April 3rd, 2023 | Sterling
Social media screening – approach with caution
Many employers check the social media profiles of potential new hires as part of the recruitment process, and so it is imperative that candidates tread carefully when posting comments or images that could jeopardise their chances of landing a job. But employers too must navigate this terrain with due care as there are many data and legal considerations, especially with regards to discrimination. In this article, we will highlight some of the key areas that employers need to be wary of when using social screening as part of their hiring and selection toolkit.
We’ve all read stories in the press where employees have lost their jobs because of what they have posted online. The same scenario can affect the success of a candidate’s application. So, the rise of social media screening shouldn’t come as a surprise. Indeed, the rise in its popularity was highlighted in the findings of our ‘Hiring Reimagined’ report, which revealed that over half of global HR professionals were planning to make their background screening processes more robust, with social media screening the second most in demand service they planned to add (after identity verification).
Most candidates would expect a future employer to check out their profile on LinkedIn, the main social media platform for professionals. This is usually a safe bet as information contained on this channel is normally work related, providing hiring managers with insights about the person’s passion and knowledge for their subject. But social media screening goes beyond this and often hiring managers will check other widely used social channels such as Facebook, Twitter, Instagram, TikTok etc. plus any other information that is publicly available online.
While access to profiles on these sites may be easy, conducting social media screening is not as simple as it might seem. The first thing to consider is that to conduct searches properly takes time. Automation can help and there are solutions in the marketplace that use AI to quicken the process. These tools are also cleverly programmed to minimise the risks associated with compliance so that hiring decisions are based on ability to do the job and not on ‘protected characteristics’ such as age, race, religion, gender, disability, religion, sexuality that are easy to identify on social media.
Compliance and ethics
But there are other factors to consider too. If you’re engaging with a third-party supplier, you must ensure that they are compliant with the Fair Credit Reporting Act (FCRA) in the US, the EU’s General Data Protection Regulation (GDPR) legislation or in the UK post-Brexit, the Data Protection Act of 2018. The important thing to note is that there are legal obligations and procedures that are specific to each country which need to be strictly followed, for example when using that information to notify the candidate of an adverse action. Otherwise, your company could face legal action.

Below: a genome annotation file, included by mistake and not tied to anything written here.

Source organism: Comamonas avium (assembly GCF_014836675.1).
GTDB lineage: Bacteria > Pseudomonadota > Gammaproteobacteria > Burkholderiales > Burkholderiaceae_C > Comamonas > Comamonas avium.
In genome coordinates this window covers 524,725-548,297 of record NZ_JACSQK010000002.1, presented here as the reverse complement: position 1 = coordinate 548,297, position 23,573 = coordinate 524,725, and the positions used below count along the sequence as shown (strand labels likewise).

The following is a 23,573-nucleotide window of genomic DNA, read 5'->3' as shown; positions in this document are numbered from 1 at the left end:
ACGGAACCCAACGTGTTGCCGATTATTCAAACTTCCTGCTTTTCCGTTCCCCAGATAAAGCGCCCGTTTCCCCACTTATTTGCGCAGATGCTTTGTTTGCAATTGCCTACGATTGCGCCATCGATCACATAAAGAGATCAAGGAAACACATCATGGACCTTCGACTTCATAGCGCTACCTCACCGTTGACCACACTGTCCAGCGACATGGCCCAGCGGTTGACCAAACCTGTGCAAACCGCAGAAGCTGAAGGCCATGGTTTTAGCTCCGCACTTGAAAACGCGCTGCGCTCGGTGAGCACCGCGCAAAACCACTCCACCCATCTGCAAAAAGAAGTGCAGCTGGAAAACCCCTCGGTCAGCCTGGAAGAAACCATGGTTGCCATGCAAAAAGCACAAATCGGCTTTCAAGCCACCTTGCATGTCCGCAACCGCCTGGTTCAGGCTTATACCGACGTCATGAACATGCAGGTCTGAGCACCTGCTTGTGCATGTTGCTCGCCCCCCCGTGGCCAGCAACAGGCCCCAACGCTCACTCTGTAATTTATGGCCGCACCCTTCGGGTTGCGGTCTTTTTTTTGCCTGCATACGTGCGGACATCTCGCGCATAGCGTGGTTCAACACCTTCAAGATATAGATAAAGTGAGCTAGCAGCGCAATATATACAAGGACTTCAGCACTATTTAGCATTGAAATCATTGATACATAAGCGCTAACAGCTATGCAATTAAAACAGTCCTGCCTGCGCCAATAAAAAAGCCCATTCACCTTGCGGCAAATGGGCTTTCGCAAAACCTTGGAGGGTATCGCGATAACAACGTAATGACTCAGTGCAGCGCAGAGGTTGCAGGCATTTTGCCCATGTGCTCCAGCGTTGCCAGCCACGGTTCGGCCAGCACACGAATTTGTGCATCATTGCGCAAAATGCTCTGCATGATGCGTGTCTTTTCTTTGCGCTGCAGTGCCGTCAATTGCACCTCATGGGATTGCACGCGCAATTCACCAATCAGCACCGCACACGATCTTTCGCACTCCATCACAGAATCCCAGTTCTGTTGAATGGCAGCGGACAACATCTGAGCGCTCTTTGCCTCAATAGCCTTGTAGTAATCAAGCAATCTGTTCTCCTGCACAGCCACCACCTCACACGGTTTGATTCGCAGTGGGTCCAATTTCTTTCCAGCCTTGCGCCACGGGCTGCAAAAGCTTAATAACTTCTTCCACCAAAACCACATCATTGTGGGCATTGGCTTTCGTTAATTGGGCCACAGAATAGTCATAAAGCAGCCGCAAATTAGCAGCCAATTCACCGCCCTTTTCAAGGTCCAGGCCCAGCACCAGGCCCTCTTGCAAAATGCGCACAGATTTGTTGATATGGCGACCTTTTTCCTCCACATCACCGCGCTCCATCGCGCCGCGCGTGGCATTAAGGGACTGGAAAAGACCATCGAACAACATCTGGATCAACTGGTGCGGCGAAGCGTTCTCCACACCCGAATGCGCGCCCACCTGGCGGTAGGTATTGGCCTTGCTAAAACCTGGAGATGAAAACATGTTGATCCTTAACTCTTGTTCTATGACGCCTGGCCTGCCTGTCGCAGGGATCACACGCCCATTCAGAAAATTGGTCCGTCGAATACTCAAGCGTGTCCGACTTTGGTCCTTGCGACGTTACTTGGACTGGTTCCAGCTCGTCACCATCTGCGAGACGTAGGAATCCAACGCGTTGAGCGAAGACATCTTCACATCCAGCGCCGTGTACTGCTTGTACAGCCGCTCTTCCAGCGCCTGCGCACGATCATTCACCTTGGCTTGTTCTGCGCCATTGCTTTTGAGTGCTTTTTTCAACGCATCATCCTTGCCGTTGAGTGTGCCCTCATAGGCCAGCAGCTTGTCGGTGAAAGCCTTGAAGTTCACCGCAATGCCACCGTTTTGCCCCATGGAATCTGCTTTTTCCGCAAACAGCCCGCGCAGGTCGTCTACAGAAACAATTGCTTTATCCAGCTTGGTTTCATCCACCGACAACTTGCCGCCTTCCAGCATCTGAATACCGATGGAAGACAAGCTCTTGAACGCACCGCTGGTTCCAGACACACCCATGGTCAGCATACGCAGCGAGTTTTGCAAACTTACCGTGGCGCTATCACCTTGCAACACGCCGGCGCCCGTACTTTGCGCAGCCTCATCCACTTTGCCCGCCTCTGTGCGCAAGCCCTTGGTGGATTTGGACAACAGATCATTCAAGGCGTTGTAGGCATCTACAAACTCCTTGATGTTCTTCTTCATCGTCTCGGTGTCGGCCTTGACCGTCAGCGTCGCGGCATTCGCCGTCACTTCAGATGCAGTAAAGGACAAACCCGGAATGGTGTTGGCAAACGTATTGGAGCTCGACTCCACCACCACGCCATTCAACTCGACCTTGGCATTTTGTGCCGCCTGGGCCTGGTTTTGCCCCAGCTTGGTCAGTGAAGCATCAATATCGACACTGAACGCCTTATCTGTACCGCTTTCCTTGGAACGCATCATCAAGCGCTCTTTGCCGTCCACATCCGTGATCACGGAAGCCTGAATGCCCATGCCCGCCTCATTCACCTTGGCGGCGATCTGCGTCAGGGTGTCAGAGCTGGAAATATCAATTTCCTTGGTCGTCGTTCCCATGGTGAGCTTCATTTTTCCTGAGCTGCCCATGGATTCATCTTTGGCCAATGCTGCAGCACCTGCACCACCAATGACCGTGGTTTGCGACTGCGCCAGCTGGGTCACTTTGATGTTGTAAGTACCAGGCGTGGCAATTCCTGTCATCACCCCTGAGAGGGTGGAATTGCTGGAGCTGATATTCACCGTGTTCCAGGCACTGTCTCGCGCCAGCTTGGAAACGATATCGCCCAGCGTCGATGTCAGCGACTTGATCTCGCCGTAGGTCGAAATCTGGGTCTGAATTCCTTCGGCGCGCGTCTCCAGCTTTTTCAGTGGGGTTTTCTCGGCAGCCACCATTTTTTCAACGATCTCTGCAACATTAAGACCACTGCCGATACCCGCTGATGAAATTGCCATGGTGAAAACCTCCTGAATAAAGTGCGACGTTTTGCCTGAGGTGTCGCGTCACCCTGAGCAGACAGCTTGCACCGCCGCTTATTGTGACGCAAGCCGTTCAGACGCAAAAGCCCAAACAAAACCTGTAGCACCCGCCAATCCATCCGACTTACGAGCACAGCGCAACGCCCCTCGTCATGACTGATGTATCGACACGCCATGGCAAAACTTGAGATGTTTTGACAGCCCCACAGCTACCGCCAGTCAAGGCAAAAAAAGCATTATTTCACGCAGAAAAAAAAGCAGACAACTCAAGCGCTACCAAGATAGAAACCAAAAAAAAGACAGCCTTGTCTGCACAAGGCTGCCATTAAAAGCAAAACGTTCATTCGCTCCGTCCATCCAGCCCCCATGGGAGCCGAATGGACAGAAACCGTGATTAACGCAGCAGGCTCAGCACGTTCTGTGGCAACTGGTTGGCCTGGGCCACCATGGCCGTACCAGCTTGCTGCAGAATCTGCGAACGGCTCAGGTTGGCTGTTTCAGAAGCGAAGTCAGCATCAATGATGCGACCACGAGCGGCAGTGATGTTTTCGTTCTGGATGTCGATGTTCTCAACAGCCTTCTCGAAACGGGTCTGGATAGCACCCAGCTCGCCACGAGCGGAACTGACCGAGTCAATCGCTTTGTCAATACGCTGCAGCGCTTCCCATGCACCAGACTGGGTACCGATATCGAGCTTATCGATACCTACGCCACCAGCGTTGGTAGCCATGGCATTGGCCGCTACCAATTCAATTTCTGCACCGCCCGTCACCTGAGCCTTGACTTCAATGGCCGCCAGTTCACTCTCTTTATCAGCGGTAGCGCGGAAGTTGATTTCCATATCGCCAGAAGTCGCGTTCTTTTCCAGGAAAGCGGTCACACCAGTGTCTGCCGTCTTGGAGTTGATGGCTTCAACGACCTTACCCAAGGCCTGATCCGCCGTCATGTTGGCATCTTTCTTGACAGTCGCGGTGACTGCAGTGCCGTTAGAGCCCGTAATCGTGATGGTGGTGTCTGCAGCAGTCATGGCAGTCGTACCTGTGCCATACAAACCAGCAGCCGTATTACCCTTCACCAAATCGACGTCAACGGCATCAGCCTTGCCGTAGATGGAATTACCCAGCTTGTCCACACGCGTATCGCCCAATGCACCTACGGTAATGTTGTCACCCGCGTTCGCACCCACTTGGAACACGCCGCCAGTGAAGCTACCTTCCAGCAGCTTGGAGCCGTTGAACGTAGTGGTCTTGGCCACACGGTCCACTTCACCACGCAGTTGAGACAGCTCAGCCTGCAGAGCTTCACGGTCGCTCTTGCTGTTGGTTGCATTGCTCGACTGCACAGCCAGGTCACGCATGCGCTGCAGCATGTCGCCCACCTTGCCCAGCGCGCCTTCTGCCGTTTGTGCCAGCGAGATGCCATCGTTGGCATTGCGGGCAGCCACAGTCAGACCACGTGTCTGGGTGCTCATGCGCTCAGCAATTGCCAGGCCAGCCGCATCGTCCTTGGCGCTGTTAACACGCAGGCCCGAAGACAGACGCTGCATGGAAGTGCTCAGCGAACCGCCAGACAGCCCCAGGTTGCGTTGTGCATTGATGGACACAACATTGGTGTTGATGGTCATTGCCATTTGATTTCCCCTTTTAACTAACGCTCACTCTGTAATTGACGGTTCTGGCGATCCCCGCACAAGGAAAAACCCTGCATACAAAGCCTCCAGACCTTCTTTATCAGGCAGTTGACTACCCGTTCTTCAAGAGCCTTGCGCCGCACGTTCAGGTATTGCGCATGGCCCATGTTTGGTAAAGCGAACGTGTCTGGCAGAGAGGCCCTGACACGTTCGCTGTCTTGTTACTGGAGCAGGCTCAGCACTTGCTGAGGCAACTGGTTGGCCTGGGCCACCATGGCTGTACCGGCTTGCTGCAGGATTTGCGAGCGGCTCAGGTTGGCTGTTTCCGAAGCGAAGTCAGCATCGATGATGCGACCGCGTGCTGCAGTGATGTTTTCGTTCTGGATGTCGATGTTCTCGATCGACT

Whether you carry out the searches yourself or use an external screening specialist, ethical decision making is a must so that you don’t exclude anyone for the wrong reasons. And given today’s ultra-competitive labour market, companies can ill afford to do that. But what is it that your organisation considers to be problematic behaviour? You need to start by identifying the behaviours that you are not prepared to tolerate at the outset. For example, you might want to look for evidence of bigotry, racism, misogyny, homophobia, violence and criminal or fraudulent activity.
Furthermore, organisations must be aware of several other pitfalls of conducting online social media searches. The information they find might not be up to date or they might be looking at the wrong person but with the same name. Equally, it might be hard to find relevant information if it’s been shared under a different name or profile. Importantly, organisations should always focus on information that is relevant to the person’s potential role and is aligned with the hiring firms culture. Of course, many of the risks listed here may be mitigated when outsourcing social media checks to an expert third party, where no screening at all will take place without full candidate consent.
Organisations have realised that social media screening can add considerable value as a tool to determine a candidate’s suitability during the hiring process – especially given the considerable cost or re-hiring and potential brand damage if a bad hire is made. But you need to be very clear on the behaviours that you want to flag and remain compliant with national laws, which also apply to social media checks.
According to Sterling’s ‘Hiring Reimagined’ research report, 52% of employers in EMEA expect to make their background screening program more robust in the next 12 months by adding social media checks. With the right approach, and with an awareness of the practical considerations discussed above, those employers can expect the rewards of social media checks to significantly outweigh the risks.
This publication is for informational purposes only and nothing contained in it should be construed as legal advice. We expressly disclaim any warranty or responsibility for damages arising out this information. We encourage you to consult with legal counsel regarding your specific needs. We do not undertake any duty to update previously posted materials.